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The Silence of Heaven: Agnon's Fear of God Hardcover – April 10, 2000

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From Kirkus Reviews

Four essays on Nobel laureate S.Y. Agnon by the Israeli novelist Oz (The Story Begins, 1999, etc.), who may well be his greatest living heir. At the outset, Oz readily and gratefully acknowledges Agnon as ``one of my literary mentors.'' The essays in this volume, three of which have never before appeared in English, trace the development of what Oz believes to be the core theme in Agnon's work, namely, the irrevocable collapse of the system of traditional Jewish belief and its disastrous implications for the men and women who have come to live in Israel, acting out of their belief in either Zionism or Judaism (or both). ``There is no way back,'' Oz solemnly intones early on, from the tormented contradictions that have made such a collapse inevitable. Following a general introductory essay, originally delivered as a speech in honor of the older author, Oz offers essays on ``Tehilah,'' one of Agnon's most poignant stories, and on the novels A Simple Story and Only Yesterday (whose first English-language translation is being published simultaneously with this volume). Oz writes with a simplicity, clarity, and passion that are all too often missing from academic literary criticism these days. Unfortunately, as the author himself acknowledges, these essays are meant to be read in tandem with the works they analyze and, for those unfamiliar with the Agnon oeuvre, they will often be baffling, even infuriatingly so. Like her work on Only Yesterday (see p.316), Harshav's translation is exemplary. A highly intelligent book, but one destined for Oz complete-ists and Agnon scholars. -- Copyright ©2000, Kirkus Associates, LP. All rights reserved.


"A thought-provoking set of essays. . . . Oz . . . perceives Agnon as profoundly, indelibly traumatized by the historical catastrophe of East European Jewry which he foresaw. Oz points that Agnon's male heroes [are] full of guilt, saddled by sins they cannot fathom, reflect the incurable, insoluble pain suffered by Agnon's generation."--Susan Miron, The Philadelphia Inquirer

"Amoz Oz has read Agnon closely and has many intelligent observations to make, extrapolating the mysteries of fiction."--David Pryce-Jones, The Spectator

"[An] impassioned and closely argued tribute. . . .Oz cherishes Agnon as a radical modernist and teases out dark subtexts, even from his most traditional looking works."--Morris Dickstein, Times Literary Supplement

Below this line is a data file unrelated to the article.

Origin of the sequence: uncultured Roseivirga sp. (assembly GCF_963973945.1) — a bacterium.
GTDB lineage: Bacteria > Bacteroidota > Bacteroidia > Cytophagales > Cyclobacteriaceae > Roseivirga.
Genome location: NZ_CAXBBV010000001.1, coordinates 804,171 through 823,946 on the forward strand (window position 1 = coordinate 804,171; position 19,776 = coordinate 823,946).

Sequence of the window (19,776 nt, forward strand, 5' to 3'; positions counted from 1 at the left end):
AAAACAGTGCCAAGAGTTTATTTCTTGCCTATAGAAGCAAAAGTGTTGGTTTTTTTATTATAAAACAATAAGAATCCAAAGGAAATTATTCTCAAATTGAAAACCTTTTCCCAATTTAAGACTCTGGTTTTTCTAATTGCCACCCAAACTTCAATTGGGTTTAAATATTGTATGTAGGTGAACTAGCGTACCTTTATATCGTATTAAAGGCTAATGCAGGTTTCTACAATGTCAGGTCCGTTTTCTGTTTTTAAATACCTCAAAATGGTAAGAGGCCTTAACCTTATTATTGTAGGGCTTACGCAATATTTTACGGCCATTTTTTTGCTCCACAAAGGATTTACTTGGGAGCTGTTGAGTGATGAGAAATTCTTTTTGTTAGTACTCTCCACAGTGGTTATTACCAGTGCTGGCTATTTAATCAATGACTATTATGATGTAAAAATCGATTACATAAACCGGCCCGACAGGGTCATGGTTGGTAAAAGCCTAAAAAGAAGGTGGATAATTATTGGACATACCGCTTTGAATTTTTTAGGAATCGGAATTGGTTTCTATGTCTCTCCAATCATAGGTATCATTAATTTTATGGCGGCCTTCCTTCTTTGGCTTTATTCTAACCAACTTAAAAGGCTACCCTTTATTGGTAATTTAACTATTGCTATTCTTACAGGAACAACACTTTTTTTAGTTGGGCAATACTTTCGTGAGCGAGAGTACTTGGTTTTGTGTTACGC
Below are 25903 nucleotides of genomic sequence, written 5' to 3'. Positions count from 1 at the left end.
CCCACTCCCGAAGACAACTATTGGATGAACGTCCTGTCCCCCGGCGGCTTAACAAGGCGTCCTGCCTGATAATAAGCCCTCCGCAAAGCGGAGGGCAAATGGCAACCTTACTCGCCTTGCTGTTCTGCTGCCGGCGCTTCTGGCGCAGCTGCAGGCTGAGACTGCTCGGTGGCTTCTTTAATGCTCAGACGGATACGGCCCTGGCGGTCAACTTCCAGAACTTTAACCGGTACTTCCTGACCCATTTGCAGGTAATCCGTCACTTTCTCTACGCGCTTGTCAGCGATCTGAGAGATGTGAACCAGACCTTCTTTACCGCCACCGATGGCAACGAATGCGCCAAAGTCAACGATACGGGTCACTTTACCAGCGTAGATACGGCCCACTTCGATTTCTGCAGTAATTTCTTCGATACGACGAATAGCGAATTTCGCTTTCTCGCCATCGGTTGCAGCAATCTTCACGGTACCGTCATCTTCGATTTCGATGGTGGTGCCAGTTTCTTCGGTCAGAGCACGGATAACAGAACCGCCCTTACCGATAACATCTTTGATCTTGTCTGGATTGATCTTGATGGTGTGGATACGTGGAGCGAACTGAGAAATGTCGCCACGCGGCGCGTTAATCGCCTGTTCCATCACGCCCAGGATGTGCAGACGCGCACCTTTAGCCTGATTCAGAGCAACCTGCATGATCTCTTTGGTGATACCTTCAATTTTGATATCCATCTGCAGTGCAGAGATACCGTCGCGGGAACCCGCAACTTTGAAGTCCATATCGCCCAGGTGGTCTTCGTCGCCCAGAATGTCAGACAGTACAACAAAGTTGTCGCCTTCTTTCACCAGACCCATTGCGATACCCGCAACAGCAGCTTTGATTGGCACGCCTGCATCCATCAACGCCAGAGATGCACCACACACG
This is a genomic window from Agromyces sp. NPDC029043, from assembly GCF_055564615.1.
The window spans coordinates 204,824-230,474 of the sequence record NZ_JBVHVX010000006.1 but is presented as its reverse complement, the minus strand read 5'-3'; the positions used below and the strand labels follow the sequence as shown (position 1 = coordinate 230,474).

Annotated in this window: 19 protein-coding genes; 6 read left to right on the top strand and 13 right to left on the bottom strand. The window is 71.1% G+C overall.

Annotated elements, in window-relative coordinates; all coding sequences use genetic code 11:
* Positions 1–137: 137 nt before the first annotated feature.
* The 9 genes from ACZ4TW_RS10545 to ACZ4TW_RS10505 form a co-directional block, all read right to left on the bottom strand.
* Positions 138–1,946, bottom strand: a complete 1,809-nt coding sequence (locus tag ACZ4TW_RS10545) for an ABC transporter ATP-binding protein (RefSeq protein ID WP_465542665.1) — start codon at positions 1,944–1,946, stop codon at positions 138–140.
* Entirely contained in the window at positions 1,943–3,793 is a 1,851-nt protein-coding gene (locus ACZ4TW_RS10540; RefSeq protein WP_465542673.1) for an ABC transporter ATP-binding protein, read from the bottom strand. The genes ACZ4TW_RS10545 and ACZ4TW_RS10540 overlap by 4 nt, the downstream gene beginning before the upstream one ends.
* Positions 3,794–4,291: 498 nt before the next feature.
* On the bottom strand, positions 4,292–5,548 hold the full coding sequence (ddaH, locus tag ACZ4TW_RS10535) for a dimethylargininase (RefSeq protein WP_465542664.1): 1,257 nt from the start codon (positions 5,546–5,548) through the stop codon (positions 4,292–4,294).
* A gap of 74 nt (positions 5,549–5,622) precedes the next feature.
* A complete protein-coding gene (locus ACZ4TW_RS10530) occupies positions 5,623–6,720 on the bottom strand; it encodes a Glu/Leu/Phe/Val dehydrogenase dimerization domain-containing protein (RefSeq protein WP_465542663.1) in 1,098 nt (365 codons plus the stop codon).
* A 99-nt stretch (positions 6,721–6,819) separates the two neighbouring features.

"Amos Oz, a fine Hebrew novelist in his own right, writes well about Agnon. The Silence of Heaven [has] grown out of years of teaching Agnon's works. . ."--Hillel Halkin, The New Republic


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Product Details

  • Hardcover: 304 pages
  • Publisher: Princeton University Press (April 10, 2000)
  • Language: English
  • ISBN-10: 0691036926
  • ISBN-13: 978-0691036922
  • Product Dimensions: 9.4 x 6.3 x 0.8 inches
  • Shipping Weight: 1.2 pounds
  • Average Customer Review: 5.0 out of 5 stars  See all reviews (1 customer review)
  • Amazon Best Sellers Rank: #1,328,791 in Books (See Top 100 in Books)

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By Shalom Freedman HALL OF FAME on January 23, 2005
Format: Hardcover
This book is at least on part based on public lectures given by Oz at the Hebrew University in Jerusalem. Oz is a tremendously powerful and beautiful speaker and reader of Hebrew. These lectures sounded not so much like academic criticism but as a kind of long prose-poem. I do not know Agnon's work well- enough to argue with the reading Oz makes of it. Agnon was a religious Jew who was deep inside the Tradition as is evidenced in some of the anthology work he did especially ' Days of Awe' . Oz has gone somewhere else, and does not have Agnon's midrashic and talmudic background. Yet the thesis that Oz proposes in regard to the contradiction between the ideals of the religious and Zionist return to the land, and the reality which was met and made in the Yishuv is a very real one. It is also true that Agnon's work is a chronicle of the collapse of Eastern Jewry written before the great destruction comes. Oz knows the Agnon text well, and his power as writer makes it seems as if his reading of Agnon is the most convincing one. I think however it should be balanced against the reading of other commentators including Baruch Kurzweil, Arnold Band, Hillel Weiss and a host of others.

However reading this work of Oz will give not only knowledge of two of the Hebrew language's greatest writers in modern times ( Agnon and Oz) it will illuminate the whole ideological dimension of the Jewish return to Eretz Yisrael.
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